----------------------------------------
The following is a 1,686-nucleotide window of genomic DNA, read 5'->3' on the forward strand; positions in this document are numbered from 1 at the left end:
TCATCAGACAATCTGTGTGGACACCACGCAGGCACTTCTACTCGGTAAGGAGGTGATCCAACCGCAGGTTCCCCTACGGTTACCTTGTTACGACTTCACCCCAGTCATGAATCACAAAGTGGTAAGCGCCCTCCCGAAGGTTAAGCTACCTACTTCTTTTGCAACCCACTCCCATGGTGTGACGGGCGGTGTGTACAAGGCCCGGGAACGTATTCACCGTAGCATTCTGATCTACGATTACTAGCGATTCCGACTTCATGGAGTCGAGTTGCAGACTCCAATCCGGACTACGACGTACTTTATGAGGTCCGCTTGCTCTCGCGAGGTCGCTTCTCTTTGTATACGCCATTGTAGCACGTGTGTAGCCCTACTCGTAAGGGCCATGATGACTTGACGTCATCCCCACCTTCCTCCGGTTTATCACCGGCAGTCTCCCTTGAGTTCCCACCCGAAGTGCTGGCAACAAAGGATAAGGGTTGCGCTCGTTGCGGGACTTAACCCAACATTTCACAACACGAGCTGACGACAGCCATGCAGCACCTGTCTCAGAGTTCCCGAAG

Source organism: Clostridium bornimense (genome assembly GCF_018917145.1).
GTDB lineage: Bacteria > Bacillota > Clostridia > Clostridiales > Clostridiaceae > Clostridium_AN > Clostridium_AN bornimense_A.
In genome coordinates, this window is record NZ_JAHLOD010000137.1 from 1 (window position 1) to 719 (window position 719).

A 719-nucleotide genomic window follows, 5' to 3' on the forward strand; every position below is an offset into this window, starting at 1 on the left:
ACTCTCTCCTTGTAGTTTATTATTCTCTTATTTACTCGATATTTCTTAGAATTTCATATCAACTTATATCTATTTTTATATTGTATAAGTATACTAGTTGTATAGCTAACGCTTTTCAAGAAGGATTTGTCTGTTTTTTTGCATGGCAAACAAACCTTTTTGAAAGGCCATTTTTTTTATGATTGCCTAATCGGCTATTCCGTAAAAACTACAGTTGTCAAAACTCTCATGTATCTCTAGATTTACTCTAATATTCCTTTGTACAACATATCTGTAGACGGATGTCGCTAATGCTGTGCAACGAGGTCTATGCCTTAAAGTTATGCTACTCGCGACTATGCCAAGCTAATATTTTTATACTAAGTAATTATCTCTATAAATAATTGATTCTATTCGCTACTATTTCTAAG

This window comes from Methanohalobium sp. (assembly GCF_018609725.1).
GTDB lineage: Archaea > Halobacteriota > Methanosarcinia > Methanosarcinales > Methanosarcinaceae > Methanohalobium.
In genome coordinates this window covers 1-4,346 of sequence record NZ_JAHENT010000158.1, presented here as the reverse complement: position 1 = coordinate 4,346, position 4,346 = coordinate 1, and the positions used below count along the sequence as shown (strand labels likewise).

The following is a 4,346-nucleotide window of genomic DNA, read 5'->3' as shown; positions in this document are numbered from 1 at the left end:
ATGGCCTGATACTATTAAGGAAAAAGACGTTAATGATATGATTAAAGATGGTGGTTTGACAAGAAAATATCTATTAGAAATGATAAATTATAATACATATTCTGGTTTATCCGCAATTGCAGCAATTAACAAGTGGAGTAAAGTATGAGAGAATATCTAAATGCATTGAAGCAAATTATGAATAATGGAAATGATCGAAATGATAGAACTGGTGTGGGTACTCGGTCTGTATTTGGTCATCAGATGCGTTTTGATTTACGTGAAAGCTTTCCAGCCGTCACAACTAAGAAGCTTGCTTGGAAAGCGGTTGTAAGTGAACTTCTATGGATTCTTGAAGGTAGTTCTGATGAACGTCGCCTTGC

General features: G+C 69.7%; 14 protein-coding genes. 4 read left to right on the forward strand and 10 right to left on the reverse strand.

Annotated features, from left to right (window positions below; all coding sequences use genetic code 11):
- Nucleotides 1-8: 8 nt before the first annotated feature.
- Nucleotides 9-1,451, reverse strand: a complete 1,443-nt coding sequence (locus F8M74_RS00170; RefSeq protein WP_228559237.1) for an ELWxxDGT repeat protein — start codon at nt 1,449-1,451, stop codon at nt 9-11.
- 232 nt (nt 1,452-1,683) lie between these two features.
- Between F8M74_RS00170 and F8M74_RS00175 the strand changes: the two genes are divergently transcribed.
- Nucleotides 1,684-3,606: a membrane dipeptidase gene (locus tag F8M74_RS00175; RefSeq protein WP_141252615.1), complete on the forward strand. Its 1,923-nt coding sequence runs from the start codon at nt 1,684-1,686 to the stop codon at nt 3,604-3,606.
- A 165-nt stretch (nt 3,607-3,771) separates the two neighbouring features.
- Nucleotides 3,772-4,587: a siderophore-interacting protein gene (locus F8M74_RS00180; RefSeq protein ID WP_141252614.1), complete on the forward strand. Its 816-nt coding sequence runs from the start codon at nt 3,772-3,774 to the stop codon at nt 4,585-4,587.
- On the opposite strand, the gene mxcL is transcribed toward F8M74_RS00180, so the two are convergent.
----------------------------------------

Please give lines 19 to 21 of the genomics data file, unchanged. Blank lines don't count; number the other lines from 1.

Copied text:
- Nucleotides 1,684-3,606: a membrane dipeptidase gene (locus tag F8M74_RS00175; RefSeq protein WP_141252615.1), complete on the forward strand. Its 1,923-nt coding sequence runs from the start codon at nt 1,684-1,686 to the stop codon at nt 3,604-3,606.
- A 165-nt stretch (nt 3,607-3,771) separates the two neighbouring features.
- Nucleotides 3,772-4,587: a siderophore-interacting protein gene (locus F8M74_RS00180; RefSeq protein ID WP_141252614.1), complete on the forward strand. Its 816-nt coding sequence runs from the start codon at nt 3,772-3,774 to the stop codon at nt 4,585-4,587.